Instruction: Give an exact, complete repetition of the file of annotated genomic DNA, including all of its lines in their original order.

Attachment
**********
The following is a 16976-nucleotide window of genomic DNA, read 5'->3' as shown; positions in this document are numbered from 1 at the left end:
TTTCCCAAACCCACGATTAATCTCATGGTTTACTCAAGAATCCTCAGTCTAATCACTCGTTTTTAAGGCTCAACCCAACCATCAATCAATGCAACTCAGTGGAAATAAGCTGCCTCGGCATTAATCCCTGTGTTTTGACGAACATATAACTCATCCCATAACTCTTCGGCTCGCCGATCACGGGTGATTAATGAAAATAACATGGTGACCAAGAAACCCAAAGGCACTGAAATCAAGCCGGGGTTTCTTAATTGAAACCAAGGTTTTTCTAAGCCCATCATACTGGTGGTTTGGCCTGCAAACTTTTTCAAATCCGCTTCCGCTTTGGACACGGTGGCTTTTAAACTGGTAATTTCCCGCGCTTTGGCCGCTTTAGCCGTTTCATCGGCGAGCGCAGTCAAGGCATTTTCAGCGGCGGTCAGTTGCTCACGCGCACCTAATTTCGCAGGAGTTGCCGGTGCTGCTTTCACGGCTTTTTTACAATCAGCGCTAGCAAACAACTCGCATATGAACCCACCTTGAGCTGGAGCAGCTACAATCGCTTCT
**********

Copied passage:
The following is a 16976-nucleotide window of genomic DNA, read 5'->3' as shown; positions in this document are numbered from 1 at the left end:
TTTCCCAAACCCACGATTAATCTCATGGTTTACTCAAGAATCCTCAGTCTAATCACTCGTTTTTAAGGCTCAACCCAACCATCAATCAATGCAACTCAGTGGAAATAAGCTGCCTCGGCATTAATCCCTGTGTTTTGACGAACATATAACTCATCCCATAACTCTTCGGCTCGCCGATCACGGGTGATTAATGAAAATAACATGGTGACCAAGAAACCCAAAGGCACTGAAATCAAGCCGGGGTTTCTTAATTGAAACCAAGGTTTTTCTAAGCCCATCATACTGGTGGTTTGGCCTGCAAACTTTTTCAAATCCGCTTCCGCTTTGGACACGGTGGCTTTTAAACTGGTAATTTCCCGCGCTTTGGCCGCTTTAGCCGTTTCATCGGCGAGCGCAGTCAAGGCATTTTCAGCGGCGGTCAGTTGCTCACGCGCACCTAATTTCGCAGGAGTTGCCGGTGCTGCTTTCACGGCTTTTTTACAATCAGCGCTAGCAAACAACTCGCATATGAACCCACCTTGAGCTGGAGCAGCTACAATCGCTTCT